In a recent decision by the United States Court of Appeals for the 3rd Circuit, the  Court upheld a trial decision finding that an employer did not violate the Americans With Disabilities Act (ADA) by terminating an employee who insisted on an unreasonable accommodation. 

The case involved Edward Whelan, an employee of Teledyne Metalworking Products, who informed his employer that he had a degenerative eye disease.  As an accommodation for the eye disease, Mr. Whelan requested and received a transfer to an outside sales job.  Later, his vision worsened and he was no longer able to work in outside sales.  Therefore, Mr. Whelan notified the company that he was only able to work as a marketing coordinator out of his home.

Several years later, Teledyne consolidated its operations in Alabama.  Teledyne advised Mr. Whelan that he was required to transfer to Alabama and requested information about the accommodation Mr. Whelan would need to perform his essential job functions.  Mr. Whelan proposed only one accommodation–that Teledyne permit him to work out of his house in Pittsburgh.  Teledyne could not agree to have Mr. Whelan work out of his house in Pittsburgh and fired Mr. Whelan for not transferring to Alabama.

Mr. Whelan filed a lawsuit against Teledyne claiming it had violated the ADA by failing to provide him with a reasonable accommodation.  The 3rd Circuit supported and affirmed the jury’s finding that Teledyne had accommodated Mr. Whelan and would continue to accommodate him if he transferred to Alabama.  However, Mr. Whelan’s singular accommodation request to continue working from his home in Pittsburgh was unreasonable.  The 3rd Circuit further admonished Mr. Whelan as he requested a single, unreasonable accommodation and failed to provide appropriate information needed to devise an appropriate accommodation.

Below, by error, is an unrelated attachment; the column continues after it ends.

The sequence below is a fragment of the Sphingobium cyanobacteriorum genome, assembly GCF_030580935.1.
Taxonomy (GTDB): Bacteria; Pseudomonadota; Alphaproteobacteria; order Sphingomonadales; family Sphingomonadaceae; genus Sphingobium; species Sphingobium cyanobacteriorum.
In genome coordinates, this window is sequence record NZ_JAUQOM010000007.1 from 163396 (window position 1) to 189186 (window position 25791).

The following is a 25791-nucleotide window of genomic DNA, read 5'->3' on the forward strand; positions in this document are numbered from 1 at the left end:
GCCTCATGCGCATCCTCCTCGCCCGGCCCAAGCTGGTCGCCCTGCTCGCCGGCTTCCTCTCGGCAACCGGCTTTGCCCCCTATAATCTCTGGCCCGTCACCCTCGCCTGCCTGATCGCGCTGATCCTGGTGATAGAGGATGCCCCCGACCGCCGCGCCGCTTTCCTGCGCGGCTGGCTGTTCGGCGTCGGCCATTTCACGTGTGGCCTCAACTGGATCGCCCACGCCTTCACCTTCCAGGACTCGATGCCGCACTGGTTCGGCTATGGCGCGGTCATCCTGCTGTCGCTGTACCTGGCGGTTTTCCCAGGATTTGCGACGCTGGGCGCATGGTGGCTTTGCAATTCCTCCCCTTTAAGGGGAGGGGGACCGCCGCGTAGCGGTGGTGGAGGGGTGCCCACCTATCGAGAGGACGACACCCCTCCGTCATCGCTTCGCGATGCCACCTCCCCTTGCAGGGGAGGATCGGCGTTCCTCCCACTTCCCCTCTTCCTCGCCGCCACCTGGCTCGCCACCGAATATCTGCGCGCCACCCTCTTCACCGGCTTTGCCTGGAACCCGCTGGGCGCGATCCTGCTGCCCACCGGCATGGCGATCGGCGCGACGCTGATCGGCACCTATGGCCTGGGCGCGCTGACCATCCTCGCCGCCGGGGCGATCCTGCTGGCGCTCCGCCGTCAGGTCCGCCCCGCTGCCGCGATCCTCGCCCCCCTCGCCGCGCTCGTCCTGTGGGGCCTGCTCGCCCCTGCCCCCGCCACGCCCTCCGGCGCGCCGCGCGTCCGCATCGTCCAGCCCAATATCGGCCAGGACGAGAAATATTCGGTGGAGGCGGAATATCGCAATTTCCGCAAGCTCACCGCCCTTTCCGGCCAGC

When an employee requests an accommodation, the employer must engage in the interactive process to determine what type of reasonable accommodation can be made for that employee.  However, an employer may not be required to provide the employee’s first choice of accommodation if that request is deemed to be unreasonable.  The employer must engage in good faith discussions and attempt to understand and work out whatever type of limitation or accommodation could be made for the employee.  However, the employee cannot hold the employer hostage with unreasonable requests.